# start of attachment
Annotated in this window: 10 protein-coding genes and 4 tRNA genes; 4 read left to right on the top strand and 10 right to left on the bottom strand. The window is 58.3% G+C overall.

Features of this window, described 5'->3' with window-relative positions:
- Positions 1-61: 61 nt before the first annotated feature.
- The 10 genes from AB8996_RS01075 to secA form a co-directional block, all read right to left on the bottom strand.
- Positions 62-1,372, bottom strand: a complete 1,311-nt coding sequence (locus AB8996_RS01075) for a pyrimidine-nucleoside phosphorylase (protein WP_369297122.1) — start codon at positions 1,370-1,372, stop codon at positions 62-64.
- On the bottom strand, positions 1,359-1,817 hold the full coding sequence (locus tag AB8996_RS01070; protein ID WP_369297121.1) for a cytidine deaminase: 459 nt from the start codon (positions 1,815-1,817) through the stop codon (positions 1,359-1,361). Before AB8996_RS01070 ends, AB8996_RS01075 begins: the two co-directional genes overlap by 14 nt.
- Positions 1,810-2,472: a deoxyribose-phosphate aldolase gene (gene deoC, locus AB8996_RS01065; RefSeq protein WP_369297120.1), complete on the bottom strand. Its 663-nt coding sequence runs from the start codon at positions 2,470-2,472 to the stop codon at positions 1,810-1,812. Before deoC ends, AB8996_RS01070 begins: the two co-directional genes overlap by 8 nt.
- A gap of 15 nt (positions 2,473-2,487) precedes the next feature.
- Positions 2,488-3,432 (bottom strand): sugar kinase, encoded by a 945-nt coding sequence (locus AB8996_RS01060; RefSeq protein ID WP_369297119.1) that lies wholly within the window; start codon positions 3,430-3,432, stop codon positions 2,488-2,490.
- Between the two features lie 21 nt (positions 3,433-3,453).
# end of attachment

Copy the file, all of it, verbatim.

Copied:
Annotated in this window: 10 protein-coding genes and 4 tRNA genes; 4 read left to right on the top strand and 10 right to left on the bottom strand. The window is 58.3% G+C overall.

Features of this window, described 5'->3' with window-relative positions:
- Positions 1-61: 61 nt before the first annotated feature.
- The 10 genes from AB8996_RS01075 to secA form a co-directional block, all read right to left on the bottom strand.
- Positions 62-1,372, bottom strand: a complete 1,311-nt coding sequence (locus AB8996_RS01075) for a pyrimidine-nucleoside phosphorylase (protein WP_369297122.1) — start codon at positions 1,370-1,372, stop codon at positions 62-64.
- On the bottom strand, positions 1,359-1,817 hold the full coding sequence (locus tag AB8996_RS01070; protein ID WP_369297121.1) for a cytidine deaminase: 459 nt from the start codon (positions 1,815-1,817) through the stop codon (positions 1,359-1,361). Before AB8996_RS01070 ends, AB8996_RS01075 begins: the two co-directional genes overlap by 14 nt.
- Positions 1,810-2,472: a deoxyribose-phosphate aldolase gene (gene deoC, locus AB8996_RS01065; RefSeq protein WP_369297120.1), complete on the bottom strand. Its 663-nt coding sequence runs from the start codon at positions 2,470-2,472 to the stop codon at positions 1,810-1,812. Before deoC ends, AB8996_RS01070 begins: the two co-directional genes overlap by 8 nt.
- A gap of 15 nt (positions 2,473-2,487) precedes the next feature.
- Positions 2,488-3,432 (bottom strand): sugar kinase, encoded by a 945-nt coding sequence (locus AB8996_RS01060; RefSeq protein ID WP_369297119.1) that lies wholly within the window; start codon positions 3,430-3,432, stop codon positions 2,488-2,490.
- Between the two features lie 21 nt (positions 3,433-3,453).